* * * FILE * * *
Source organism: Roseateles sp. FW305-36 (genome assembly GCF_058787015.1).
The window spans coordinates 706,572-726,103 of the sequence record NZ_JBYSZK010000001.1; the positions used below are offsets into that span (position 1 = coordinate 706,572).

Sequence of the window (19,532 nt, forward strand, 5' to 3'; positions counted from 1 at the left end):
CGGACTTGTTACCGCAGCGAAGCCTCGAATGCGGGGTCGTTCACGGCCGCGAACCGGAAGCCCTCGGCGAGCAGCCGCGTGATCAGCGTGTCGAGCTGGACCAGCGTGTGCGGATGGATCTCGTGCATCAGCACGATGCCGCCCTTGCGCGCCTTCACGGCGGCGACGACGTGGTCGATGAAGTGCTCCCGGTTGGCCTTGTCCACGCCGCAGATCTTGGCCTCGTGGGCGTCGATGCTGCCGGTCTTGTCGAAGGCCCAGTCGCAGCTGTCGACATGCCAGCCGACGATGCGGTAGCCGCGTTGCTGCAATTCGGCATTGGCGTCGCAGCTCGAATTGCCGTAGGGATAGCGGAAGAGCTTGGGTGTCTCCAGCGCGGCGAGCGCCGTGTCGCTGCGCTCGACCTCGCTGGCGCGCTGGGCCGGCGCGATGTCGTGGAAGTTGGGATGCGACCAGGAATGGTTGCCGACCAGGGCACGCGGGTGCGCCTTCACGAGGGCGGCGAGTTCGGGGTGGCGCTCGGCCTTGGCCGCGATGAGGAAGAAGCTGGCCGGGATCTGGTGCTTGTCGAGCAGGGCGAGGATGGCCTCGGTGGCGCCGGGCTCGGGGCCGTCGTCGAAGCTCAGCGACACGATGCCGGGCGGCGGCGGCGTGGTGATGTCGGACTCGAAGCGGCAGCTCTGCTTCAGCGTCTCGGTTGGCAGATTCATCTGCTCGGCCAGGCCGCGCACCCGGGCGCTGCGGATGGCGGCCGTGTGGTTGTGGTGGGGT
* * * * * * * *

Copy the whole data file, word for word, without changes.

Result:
Source organism: Roseateles sp. FW305-36 (genome assembly GCF_058787015.1).
The window spans coordinates 706,572-726,103 of the sequence record NZ_JBYSZK010000001.1; the positions used below are offsets into that span (position 1 = coordinate 706,572).

Sequence of the window (19,532 nt, forward strand, 5' to 3'; positions counted from 1 at the left end):
CGGACTTGTTACCGCAGCGAAGCCTCGAATGCGGGGTCGTTCACGGCCGCGAACCGGAAGCCCTCGGCGAGCAGCCGCGTGATCAGCGTGTCGAGCTGGACCAGCGTGTGCGGATGGATCTCGTGCATCAGCACGATGCCGCCCTTGCGCGCCTTCACGGCGGCGACGACGTGGTCGATGAAGTGCTCCCGGTTGGCCTTGTCCACGCCGCAGATCTTGGCCTCGTGGGCGTCGATGCTGCCGGTCTTGTCGAAGGCCCAGTCGCAGCTGTCGACATGCCAGCCGACGATGCGGTAGCCGCGTTGCTGCAATTCGGCATTGGCGTCGCAGCTCGAATTGCCGTAGGGATAGCGGAAGAGCTTGGGTGTCTCCAGCGCGGCGAGCGCCGTGTCGCTGCGCTCGACCTCGCTGGCGCGCTGGGCCGGCGCGATGTCGTGGAAGTTGGGATGCGACCAGGAATGGTTGCCGACCAGGGCACGCGGGTGCGCCTTCACGAGGGCGGCGAGTTCGGGGTGGCGCTCGGCCTTGGCCGCGATGAGGAAGAAGCTGGCCGGGATCTGGTGCTTGTCGAGCAGGGCGAGGATGGCCTCGGTGGCGCCGGGCTCGGGGCCGTCGTCGAAGCTCAGCGACACGATGCCGGGCGGCGGCGGCGTGGTGATGTCGGACTCGAAGCGGCAGCTCTGCTTCAGCGTCTCGGTTGGCAGATTCATCTGCTCGGCCAGGCCGCGCACCCGGGCGCTGCGGATGGCGGCCGTGTGGTTGTGGTGGGGT